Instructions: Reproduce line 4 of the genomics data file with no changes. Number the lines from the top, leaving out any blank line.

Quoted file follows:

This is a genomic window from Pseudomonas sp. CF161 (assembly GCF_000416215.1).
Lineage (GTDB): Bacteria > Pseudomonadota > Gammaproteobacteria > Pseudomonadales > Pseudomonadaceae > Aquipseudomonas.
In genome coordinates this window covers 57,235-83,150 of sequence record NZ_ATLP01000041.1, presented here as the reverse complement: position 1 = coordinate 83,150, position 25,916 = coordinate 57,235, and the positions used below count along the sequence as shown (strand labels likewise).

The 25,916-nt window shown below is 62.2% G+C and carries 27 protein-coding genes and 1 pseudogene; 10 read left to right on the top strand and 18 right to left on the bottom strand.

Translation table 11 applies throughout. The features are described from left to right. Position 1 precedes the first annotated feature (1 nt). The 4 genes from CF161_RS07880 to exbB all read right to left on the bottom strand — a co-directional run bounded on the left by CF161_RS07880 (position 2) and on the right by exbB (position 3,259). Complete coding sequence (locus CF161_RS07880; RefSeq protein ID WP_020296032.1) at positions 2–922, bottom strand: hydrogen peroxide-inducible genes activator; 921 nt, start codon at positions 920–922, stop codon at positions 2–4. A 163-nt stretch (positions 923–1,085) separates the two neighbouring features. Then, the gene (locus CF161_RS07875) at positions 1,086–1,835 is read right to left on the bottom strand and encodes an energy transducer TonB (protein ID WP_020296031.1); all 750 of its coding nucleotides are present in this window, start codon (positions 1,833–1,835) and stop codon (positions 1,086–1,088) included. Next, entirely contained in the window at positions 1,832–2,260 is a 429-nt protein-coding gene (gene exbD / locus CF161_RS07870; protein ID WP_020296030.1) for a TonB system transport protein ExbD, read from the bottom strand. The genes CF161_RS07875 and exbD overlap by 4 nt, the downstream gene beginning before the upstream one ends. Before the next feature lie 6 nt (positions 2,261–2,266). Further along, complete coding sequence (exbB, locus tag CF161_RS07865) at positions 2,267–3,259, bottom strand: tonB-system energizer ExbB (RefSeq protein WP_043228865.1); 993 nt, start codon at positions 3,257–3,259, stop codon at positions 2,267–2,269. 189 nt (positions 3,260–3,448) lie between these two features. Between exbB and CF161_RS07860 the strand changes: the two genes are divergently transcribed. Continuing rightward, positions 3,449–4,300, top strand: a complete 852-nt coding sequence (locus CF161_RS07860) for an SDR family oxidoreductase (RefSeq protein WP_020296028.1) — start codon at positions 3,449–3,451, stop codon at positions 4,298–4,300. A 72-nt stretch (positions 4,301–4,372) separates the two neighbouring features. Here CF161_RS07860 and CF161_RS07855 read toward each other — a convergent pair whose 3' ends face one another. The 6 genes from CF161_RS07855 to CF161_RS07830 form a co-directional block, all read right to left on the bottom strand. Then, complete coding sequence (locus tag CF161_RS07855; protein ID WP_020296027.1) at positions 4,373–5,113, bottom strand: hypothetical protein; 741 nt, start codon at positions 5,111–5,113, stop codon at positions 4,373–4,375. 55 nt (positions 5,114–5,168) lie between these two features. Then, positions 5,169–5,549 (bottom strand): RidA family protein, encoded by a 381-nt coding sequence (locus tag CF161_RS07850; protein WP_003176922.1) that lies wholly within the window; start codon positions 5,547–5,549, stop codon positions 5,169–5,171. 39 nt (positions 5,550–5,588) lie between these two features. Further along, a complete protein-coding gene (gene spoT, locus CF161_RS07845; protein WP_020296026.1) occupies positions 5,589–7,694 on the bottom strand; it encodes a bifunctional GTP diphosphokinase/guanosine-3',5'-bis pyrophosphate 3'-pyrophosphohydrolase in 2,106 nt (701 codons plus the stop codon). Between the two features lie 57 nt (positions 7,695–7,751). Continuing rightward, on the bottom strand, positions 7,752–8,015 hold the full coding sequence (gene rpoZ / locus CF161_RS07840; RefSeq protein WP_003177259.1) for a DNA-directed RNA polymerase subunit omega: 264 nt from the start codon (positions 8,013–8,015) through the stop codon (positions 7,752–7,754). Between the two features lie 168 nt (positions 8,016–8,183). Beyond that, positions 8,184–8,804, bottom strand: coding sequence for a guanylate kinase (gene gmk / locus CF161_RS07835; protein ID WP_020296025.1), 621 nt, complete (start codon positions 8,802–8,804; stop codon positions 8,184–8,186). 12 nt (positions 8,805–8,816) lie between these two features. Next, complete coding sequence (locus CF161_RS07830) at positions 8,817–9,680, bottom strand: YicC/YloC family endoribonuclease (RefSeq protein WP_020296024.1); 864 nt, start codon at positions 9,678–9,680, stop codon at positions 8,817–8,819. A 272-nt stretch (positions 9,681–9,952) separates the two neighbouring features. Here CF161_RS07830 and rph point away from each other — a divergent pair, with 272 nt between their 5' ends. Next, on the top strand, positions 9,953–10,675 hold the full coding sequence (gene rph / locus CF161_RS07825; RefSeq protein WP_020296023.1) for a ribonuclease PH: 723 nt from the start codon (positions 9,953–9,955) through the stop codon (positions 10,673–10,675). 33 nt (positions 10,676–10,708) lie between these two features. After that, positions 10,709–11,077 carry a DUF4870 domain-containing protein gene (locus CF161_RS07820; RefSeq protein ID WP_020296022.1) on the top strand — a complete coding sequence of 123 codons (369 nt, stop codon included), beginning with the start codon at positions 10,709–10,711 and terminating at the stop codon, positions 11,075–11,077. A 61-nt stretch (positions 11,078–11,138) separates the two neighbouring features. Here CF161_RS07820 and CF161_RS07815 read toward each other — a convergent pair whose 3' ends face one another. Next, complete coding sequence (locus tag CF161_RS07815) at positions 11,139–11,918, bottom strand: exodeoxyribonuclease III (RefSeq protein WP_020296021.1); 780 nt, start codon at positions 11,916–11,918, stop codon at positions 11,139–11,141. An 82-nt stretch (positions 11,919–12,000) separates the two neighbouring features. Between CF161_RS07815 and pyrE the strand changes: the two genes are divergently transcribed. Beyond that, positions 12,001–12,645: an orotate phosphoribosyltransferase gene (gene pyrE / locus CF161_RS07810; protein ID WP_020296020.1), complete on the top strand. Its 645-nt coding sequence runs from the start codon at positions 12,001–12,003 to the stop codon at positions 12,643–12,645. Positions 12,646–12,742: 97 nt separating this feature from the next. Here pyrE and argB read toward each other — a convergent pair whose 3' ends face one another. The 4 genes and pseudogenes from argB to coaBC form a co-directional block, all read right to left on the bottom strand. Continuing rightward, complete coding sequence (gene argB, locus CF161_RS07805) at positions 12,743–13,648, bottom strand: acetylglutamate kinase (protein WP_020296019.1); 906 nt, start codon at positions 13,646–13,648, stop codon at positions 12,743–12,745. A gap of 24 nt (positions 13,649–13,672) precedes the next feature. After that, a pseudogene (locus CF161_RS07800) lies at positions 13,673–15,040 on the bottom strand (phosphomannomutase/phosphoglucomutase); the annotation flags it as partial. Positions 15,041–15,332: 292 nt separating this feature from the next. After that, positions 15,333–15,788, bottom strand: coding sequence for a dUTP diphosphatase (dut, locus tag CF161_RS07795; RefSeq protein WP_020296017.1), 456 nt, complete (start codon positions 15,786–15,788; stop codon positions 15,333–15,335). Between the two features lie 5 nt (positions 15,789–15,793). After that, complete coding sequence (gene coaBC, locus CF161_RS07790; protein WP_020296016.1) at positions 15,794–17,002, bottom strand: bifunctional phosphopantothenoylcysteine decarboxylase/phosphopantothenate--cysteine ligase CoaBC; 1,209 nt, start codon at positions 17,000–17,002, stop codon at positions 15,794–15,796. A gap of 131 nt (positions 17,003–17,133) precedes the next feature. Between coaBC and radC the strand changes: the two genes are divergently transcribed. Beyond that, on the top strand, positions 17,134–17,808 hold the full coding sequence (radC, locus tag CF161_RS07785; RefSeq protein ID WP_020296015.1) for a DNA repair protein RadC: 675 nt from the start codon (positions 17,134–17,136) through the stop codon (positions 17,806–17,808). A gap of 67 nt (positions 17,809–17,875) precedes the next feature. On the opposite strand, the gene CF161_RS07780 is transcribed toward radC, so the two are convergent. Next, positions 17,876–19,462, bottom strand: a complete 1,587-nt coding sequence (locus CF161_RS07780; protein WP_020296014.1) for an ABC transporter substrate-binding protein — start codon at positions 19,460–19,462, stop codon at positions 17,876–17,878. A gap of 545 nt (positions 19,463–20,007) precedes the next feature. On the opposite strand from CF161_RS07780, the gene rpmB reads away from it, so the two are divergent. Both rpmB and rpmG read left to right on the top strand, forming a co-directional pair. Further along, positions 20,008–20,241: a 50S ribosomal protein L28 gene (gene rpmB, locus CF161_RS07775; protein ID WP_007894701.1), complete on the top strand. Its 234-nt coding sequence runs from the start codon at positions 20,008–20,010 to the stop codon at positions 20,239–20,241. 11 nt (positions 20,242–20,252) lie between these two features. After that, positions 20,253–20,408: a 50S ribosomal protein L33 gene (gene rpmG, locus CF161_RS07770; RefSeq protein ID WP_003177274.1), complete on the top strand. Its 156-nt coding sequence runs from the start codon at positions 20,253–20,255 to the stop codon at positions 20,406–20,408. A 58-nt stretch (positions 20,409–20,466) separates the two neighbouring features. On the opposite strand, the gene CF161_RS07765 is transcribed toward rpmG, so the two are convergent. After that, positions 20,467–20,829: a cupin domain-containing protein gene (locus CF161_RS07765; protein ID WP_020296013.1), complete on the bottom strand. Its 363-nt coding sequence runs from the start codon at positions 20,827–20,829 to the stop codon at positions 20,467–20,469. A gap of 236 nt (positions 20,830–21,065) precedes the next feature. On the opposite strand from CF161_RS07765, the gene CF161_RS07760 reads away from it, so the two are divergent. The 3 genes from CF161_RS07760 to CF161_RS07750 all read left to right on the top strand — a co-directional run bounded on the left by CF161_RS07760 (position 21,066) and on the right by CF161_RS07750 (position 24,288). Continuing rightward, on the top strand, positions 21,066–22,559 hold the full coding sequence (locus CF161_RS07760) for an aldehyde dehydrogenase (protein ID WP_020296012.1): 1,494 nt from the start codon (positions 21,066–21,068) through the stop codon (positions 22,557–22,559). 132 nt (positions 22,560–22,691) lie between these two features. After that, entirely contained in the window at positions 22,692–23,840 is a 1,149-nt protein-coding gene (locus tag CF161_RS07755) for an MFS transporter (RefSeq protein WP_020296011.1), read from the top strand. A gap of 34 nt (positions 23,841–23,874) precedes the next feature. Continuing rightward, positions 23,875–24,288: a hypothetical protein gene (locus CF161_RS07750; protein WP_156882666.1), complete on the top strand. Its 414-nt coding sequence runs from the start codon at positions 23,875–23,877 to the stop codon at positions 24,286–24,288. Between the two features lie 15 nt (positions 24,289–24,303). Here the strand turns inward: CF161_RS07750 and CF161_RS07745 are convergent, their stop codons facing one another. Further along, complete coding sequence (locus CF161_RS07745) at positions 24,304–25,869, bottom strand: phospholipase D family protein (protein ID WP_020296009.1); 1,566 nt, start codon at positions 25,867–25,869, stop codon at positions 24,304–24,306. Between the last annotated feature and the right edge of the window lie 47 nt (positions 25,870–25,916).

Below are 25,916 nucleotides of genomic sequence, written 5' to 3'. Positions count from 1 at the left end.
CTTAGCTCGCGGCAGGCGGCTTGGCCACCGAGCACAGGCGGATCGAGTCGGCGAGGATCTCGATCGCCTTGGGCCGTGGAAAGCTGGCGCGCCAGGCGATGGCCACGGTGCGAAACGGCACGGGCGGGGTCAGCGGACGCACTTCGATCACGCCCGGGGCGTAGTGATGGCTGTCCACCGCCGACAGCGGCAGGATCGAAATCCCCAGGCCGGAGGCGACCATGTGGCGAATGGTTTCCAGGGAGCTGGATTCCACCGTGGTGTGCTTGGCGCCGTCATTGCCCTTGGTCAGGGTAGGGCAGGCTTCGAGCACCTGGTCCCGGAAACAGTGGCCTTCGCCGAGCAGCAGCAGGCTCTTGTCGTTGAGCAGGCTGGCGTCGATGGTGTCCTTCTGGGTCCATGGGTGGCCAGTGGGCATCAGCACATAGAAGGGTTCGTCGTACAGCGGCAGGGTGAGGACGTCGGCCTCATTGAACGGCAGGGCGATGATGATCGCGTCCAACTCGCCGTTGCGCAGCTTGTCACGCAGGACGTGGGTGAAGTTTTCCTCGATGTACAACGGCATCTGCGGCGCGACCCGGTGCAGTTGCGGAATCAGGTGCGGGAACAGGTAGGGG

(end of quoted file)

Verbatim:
The 25,916-nt window shown below is 62.2% G+C and carries 27 protein-coding genes and 1 pseudogene; 10 read left to right on the top strand and 18 right to left on the bottom strand.